Today, Governor Gretchen Whitmer signed Senate Bills 241, 676, 1137, 1234 and 1246 as well as House Bills 5481 and 5824 into law, which would help a number of residents concerned about watershutoffs, among other things, during the pandemic.
Senate Bill 241, creating the Water Shutoff Restoration Act, promotes access to clean water and protects Michiganders from the spread of COVID-19 by ensuring that every occupied residence has access to clean running water to regularly hand wash consistently per CDC guidance. The bill prohibits water shutoffs due to nonpayment and mandates that water services be restored to residences where shutoffs have occurred, in most circumstances, through March 31, 2021. This bill was sponsored by Sen. Stephanie Chang, D-Detroit.
“Every Michigander deserves access to clean water, especially during a global pandemic,” said Governor Whitmer. “This legislation, spearheaded by Sen. Stephanie Chang, will help ensure every Michigander can wash their hands and give their child a glass of water at the dinner table. My administration will continue working to ensure clean water for all Michiganders, and I look forward to partnering with everyone who wants to get this done.”
“I am beyond thrilled that Governor Whitmer signed Senate Bill 241 today and am grateful for her leadership and the bipartisan support from my colleagues,” said Chang. “During this pandemic, access to clean water is more important than ever to ensure that Michiganders in big cities, suburban towns, and small villages across our state can have water to drink and wash their hands. So many Michigan families are struggling, and with COVID-19 still raging, we need to ensure that we are protecting Michigan families’ health and economic security. I will be eternally grateful to the advocates who have pushed for change for more than a decade.”
“We are thankful for Sen. Stephanie Chang’s leadership in introducing Michigan Senate Bill 241,” said Monica Lewis Patrick, president & CEO of We the People of Detroit. “We also applaud Governor Gretchen Whitmer for recognizing the public health crisis created when Michigan residents don’t have access to water by signing the bill into law. The passage of Bill 241 is moving us in the right direction. However, we must also recognize that water affordability issues will not go away with the pandemic; thus, we must all do more. We stand with water activists across Michigan who have been advocating for water affordability for over a decade. We urge state and local leaders to implement policy changes beyond 2020 to permanently protect water affordability and ensure water access for all Michiganders.”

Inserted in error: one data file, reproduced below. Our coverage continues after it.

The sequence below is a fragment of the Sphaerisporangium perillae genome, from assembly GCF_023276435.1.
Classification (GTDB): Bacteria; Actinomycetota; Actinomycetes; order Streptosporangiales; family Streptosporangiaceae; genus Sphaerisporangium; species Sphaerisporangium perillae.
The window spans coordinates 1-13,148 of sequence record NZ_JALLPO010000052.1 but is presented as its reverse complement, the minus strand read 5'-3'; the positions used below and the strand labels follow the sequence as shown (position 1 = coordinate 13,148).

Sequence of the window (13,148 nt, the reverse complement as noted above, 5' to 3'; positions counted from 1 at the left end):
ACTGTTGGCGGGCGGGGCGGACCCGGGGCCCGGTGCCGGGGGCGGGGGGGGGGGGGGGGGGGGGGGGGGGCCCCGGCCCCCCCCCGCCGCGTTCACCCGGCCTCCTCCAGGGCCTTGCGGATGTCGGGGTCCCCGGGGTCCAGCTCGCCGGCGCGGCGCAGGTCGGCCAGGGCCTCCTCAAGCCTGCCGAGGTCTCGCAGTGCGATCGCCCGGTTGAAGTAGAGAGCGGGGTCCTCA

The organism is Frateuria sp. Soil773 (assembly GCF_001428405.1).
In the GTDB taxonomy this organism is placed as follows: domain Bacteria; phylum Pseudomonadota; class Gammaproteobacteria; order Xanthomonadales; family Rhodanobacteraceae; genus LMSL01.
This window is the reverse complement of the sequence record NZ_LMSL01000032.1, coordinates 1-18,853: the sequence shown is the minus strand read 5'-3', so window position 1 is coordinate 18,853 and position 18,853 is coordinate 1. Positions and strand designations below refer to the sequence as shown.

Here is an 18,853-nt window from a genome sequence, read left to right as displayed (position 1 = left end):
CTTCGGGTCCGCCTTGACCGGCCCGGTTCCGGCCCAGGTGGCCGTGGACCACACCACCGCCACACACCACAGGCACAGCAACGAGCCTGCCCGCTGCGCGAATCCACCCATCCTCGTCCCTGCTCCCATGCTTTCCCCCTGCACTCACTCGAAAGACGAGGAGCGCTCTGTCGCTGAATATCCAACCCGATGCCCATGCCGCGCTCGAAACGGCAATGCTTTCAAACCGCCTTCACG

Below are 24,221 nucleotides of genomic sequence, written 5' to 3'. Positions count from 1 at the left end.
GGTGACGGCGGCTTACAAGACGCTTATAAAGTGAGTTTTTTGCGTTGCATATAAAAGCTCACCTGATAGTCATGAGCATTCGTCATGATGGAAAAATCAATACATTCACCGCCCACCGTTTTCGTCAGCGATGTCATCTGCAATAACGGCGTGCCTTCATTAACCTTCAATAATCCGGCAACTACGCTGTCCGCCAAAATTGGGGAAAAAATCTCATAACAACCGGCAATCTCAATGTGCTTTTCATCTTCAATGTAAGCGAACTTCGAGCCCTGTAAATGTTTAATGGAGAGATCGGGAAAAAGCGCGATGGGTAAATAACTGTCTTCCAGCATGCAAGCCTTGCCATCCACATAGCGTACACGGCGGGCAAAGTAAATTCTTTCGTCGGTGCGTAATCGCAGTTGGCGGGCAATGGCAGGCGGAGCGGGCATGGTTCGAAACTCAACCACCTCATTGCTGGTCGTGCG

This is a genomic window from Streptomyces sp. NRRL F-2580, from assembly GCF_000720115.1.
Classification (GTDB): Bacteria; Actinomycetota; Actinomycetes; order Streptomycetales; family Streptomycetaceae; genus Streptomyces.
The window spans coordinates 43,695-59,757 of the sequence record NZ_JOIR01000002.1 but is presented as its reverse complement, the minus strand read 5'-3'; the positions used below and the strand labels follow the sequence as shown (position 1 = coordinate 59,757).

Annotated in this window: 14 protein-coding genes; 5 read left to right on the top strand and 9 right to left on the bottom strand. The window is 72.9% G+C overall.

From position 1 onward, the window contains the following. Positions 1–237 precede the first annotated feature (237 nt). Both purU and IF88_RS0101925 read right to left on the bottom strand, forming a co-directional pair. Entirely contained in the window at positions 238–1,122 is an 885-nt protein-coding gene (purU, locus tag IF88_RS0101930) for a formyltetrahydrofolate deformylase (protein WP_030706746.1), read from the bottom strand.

Senate Bill 1246 amends the Open Meetings Act to allow public bodies to meet electronically and remain in compliance. It also extends current remote attendance provisions to March 31, 2021. Once public bodies are again able to meet in-person, the bill requires compliance with social distancing and cleaning guidelines if they chose to hold in-person meetings. Sen. Lana Theis, R-Brighton, sponsored the bill.
“Throughout this pandemic, Michigan’s local leaders have continually adapted while providing critical essential programs and services—which are vitally important to residents and communities during this time,” said Neil Sheridan, executive director of the Michigan Townships Association. “We thank both Gov. Whitmer and the Legislature for extending the timeframe allowing townships and all local governments to meet virtually to conduct public business. SB 1246 ensures that our local leaders can continue to work on behalf of their community while safeguarding the health and safety of both elected officials and residents.”
“Local governments are providing critical services in response to the pandemic while ensuring the business of government continues in support of our residents and their livelihoods,” said William Wild, Mayor of the City of Westland and president of the Michigan Municipal League Board of Trustees. “That wouldn’t be possible without extending the no-reason virtual meeting provision that the legislature and governor have now made law, and we thank them for their effort.”
Senate Bill 1234 amends the General Property Tax Act to adjust the procedures for obtaining a “poverty exemption” and, in certain situations, allows for extensions of the exemption without having to reapply. This bill was sponsored by Sen. Jim Runestad, R-White Lake.
Senate Bills 676 and 1137 amend the General Property Tax Act to establish a process for a former property owner to claim surplus proceeds from the sale or transfer of property, in accordance with the Michigan Supreme Court’s recent ruling in Rafaeli LLC v. Oakland County. These bills were sponsored Peter Lucido, R-Shelby Township and Jim Runestad, R-White Lake.
House Bill 5481 amends Article 26A of the Occupational Code to align with recently enacted federal regulations concerning Appraisal Management Companies. Rep. Diana Farrington, R-Utica, sponsored the bill.
House Bill 5824 amends the State Equalization Act to allow a one-time extension for equalization of assessment rolls, effectively codifying Gov. Whitmer’s Executive Order 2020-87. The bill is tied barred with Senate Bill 5825, which has not yet been presented. Rep. Jim Ellison, D-Royal Oak, sponsored the bill.